mercial class, with its attendant good and evil, does not exist. The town system, with its peculiar vices and corruptions, is not so largely developed. A lower order, dependent upon a class above, yet fearfully distinct from it, cannot be found in any large numbers. When the revival of religion took place, it thoroughly penetrated the nation. These and other circumstances must be borne in mind, in the attempt to form a just estimate of the Welsh pulpit.
What is emphatically designated the "hwyl" is a peculiarity so striking in Welsh preaching, it so immediately arrests the unaccustomed ear, that we are justified in giving it especial and early attention. The word" hwyl," (pronounced hooil,) like many other Welsh words, is a highly figurative one. A ship is said to be in full "hwyl," when it leaves port with full and spread sails, under a favoraable breeze. And a preacher is said to be in full "hwyl," when, in happiest mood, thoughts and words coming quick and apt, and rising like a man inspired to the loftiest heights of his theme, he inevitably, and as a matter of course, intones or chants his fervid thoughts. No! let us at once confess neither of the above words adequately expresses this peculiarity. It is something between a chant and a song, but greatly unlike either. We are not unaware that what is thus described will, in some cases, when listened to, excite a smile.
Nor are we ignorant that some of the more "knowing" among the Welsh themselves think the practice rather absurd and vulgar. And not long since we read the remarks of a learned American doctor, on a similar peculiarity in American preaching, and his dictum on the matter is, that to adopt any tone peculiar to the pulpit is highly absurd. Is it really so? At first the preacher talks very simply; by and by he changes his tone; you would then, perhaps, say that he discourses to you; he still rises: you now see and hear something of the orator; he declaims and reasons; at length, passed through all these stages, you see clearly that passion and feeling, the grandest forces of the soul, are at work. Winged thoughts and words come forth, all-glorious with the hues of heaven. They are poetry. How can they be otherwise? Reason, imagination, feeling, and passion are the factors. Figures and metaphors
become the native speech. With such thoughts is the "hwyl" so unnatural or absurd? Occasionally you may fancy you hear in its tone the wail of unearthly sorrow, or the jubilant song of the redeemed. Are not poetry and music twins? And is it possible to be impassioned upon the most elevated themes, without adopting a tone more or less peculiar to them? We think not. The style and tone must accord insensibly. The principle is illustrated in all oratory. The peculiarity of the Welsh "hwyl" is that the principle is carried to a further extent, and acted upon in a mode that accords most remarkably with the genius of the language and the people. When it is a mere habit, without inspiration, it is an intolerable oratorical vice; as such let it be condemned; but whatever material for criticism it may furnish, it has a power, when natural and genuine, over the masses of the Welsh people, which none but those who have witnessed its effect can easily believe. Until the preacher has arrived at this stage of his discourse, whatever he may have said, he has got no farther than the Welshman's understanding; the "hwyl" at once finds its way to the heart. Under these overpowering intonations, even Englishmen have been subdued by the mystic power of an unknown tongue. Like music and song, they evoke a sympathy scarcely dependent upon words. Christmas Evans was scarcely less indebted to those magic peals which made his hearers tremble or rejoice at his imperial will, than to his marvelous allegorical and dramatic power.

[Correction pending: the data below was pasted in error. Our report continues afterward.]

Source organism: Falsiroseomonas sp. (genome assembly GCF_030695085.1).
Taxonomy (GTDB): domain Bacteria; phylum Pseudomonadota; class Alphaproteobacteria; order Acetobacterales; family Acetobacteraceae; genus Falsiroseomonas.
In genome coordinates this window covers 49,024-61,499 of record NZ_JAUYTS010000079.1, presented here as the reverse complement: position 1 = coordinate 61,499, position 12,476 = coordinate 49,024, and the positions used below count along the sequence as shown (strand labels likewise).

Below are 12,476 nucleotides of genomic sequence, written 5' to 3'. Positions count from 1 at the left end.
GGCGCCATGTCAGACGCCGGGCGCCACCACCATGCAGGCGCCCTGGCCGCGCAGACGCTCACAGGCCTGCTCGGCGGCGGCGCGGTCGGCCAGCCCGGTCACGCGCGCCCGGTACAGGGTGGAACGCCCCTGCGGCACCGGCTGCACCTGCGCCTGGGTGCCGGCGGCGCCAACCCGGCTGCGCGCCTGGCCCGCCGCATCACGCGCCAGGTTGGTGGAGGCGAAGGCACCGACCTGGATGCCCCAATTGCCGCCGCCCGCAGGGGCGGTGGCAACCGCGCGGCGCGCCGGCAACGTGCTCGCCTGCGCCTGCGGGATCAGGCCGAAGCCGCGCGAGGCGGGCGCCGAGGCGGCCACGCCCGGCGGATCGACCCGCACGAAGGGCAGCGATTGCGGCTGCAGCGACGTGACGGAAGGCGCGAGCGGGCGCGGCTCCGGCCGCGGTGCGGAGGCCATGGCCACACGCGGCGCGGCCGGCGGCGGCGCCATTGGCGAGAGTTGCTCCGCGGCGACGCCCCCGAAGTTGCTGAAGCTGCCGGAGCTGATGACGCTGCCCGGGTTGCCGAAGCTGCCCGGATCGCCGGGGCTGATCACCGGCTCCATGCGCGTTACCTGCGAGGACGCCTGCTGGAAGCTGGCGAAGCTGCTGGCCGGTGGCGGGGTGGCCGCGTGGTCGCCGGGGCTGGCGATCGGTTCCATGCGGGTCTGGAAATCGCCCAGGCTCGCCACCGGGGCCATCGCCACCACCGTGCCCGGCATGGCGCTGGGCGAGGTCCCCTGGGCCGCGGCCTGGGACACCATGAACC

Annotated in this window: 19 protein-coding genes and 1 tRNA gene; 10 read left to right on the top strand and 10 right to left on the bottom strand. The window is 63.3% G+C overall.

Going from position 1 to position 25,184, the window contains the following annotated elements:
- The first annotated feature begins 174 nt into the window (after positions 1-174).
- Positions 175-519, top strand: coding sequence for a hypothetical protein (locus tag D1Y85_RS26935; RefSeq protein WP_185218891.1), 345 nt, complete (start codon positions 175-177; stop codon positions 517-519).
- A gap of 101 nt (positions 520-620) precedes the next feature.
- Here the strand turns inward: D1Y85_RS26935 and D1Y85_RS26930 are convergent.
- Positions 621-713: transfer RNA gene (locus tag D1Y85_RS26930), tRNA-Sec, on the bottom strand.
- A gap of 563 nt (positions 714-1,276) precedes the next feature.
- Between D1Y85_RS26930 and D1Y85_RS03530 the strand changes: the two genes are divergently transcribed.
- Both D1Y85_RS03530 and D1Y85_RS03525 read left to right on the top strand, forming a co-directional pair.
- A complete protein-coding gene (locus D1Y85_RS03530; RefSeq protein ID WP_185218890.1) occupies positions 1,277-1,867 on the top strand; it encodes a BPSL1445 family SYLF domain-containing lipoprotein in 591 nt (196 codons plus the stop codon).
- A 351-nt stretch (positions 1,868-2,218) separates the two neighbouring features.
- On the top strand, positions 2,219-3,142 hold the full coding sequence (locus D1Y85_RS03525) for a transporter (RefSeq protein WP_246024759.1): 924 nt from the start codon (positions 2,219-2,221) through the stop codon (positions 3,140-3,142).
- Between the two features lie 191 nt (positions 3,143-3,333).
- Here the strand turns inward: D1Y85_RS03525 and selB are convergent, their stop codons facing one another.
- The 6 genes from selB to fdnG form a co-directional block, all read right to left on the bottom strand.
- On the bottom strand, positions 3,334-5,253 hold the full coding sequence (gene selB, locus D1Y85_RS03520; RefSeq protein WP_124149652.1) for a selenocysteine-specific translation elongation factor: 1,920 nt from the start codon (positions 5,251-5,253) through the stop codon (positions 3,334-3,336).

The efficient Welsh preacher is generally a man of rude and vigorous health. The athlete who stands before you on the Association - day (and he represents a class) is daily braced by the up-hill walk or mountain ride. His is rarely a student's life. His soul and body are not shriveled by prolonged subsistence upon Greek and Hebrew roots. He is no effeminate recluse. He may be a pluralist in the best sense of the word, having the care of more Churches than one, and the duties thus devolving upon him contribute not a little to his vigor. His firm step, and face bronzed by blast and sun, betoken all this. He converses more with nature than with books. He has, in consequence, that kind of mental and moral vigor which a good athletic frame so highly favors.